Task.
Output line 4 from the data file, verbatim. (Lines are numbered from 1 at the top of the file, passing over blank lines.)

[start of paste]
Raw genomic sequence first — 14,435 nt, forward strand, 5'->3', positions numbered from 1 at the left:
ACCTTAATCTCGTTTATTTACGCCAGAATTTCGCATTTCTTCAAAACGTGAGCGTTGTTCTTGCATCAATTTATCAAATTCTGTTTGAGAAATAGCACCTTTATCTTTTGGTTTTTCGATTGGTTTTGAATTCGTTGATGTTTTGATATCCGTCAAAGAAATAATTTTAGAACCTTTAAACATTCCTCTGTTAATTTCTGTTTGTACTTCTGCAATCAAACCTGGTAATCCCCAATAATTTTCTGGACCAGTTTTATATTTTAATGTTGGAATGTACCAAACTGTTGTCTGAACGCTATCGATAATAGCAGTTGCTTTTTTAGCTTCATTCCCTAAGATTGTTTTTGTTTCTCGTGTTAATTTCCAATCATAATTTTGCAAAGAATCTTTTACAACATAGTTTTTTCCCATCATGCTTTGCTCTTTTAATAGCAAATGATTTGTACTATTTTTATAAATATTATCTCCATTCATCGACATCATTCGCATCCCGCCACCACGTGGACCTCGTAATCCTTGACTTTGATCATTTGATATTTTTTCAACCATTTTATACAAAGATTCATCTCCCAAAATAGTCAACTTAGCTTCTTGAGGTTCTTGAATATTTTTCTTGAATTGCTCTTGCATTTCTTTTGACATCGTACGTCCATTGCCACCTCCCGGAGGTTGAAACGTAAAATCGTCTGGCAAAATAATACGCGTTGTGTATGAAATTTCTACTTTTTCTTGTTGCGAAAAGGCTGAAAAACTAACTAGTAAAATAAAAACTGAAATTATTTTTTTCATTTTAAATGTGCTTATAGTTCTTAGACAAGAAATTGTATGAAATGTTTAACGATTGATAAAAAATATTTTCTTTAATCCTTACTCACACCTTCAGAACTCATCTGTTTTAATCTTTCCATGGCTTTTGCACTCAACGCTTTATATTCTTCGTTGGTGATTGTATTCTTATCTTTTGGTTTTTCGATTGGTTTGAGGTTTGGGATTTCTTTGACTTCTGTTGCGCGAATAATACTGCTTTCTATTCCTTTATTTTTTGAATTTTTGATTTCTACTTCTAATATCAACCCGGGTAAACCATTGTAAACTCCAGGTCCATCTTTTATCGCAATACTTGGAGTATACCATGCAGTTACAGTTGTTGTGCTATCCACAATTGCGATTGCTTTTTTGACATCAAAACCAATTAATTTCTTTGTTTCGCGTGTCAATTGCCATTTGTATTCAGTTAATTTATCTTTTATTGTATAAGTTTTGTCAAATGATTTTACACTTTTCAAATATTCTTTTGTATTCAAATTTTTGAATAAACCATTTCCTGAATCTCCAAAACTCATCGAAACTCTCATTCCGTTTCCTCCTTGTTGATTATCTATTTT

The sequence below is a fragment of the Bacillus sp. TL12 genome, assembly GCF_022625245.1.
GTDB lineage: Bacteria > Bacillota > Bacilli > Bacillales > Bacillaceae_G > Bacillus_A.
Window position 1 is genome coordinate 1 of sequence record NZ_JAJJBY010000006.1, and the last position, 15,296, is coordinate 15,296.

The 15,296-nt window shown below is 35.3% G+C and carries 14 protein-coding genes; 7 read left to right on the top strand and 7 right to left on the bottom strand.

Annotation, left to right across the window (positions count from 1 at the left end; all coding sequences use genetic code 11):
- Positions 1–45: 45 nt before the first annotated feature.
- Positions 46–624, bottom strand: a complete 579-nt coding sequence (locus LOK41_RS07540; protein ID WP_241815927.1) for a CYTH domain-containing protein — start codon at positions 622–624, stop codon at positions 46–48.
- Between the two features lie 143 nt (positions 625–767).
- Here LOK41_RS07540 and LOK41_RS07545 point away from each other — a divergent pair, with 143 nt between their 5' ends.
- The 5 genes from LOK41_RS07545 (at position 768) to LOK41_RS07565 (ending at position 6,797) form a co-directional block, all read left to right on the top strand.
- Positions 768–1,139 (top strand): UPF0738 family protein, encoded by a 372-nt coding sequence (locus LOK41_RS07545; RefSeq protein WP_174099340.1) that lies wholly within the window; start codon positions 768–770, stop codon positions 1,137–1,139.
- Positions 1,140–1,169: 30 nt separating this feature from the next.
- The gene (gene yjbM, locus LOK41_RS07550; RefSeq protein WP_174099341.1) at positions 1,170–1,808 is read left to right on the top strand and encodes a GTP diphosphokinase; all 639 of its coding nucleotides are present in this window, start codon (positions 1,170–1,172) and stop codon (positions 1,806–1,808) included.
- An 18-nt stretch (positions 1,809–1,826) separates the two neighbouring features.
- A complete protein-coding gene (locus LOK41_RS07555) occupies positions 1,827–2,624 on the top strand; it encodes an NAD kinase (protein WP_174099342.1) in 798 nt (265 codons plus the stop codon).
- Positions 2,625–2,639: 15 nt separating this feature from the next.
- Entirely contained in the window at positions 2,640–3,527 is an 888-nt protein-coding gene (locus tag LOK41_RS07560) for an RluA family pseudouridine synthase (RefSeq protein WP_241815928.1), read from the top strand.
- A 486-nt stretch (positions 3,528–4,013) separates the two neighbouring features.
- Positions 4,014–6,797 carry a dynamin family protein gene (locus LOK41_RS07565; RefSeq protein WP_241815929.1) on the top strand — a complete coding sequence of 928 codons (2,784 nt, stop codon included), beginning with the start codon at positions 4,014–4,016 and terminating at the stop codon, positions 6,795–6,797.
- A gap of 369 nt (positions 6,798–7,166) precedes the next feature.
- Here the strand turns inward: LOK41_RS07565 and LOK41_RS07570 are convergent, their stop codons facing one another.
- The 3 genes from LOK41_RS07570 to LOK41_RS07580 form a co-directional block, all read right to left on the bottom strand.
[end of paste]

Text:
GTDB lineage: Bacteria > Bacillota > Bacilli > Bacillales > Bacillaceae_G > Bacillus_A.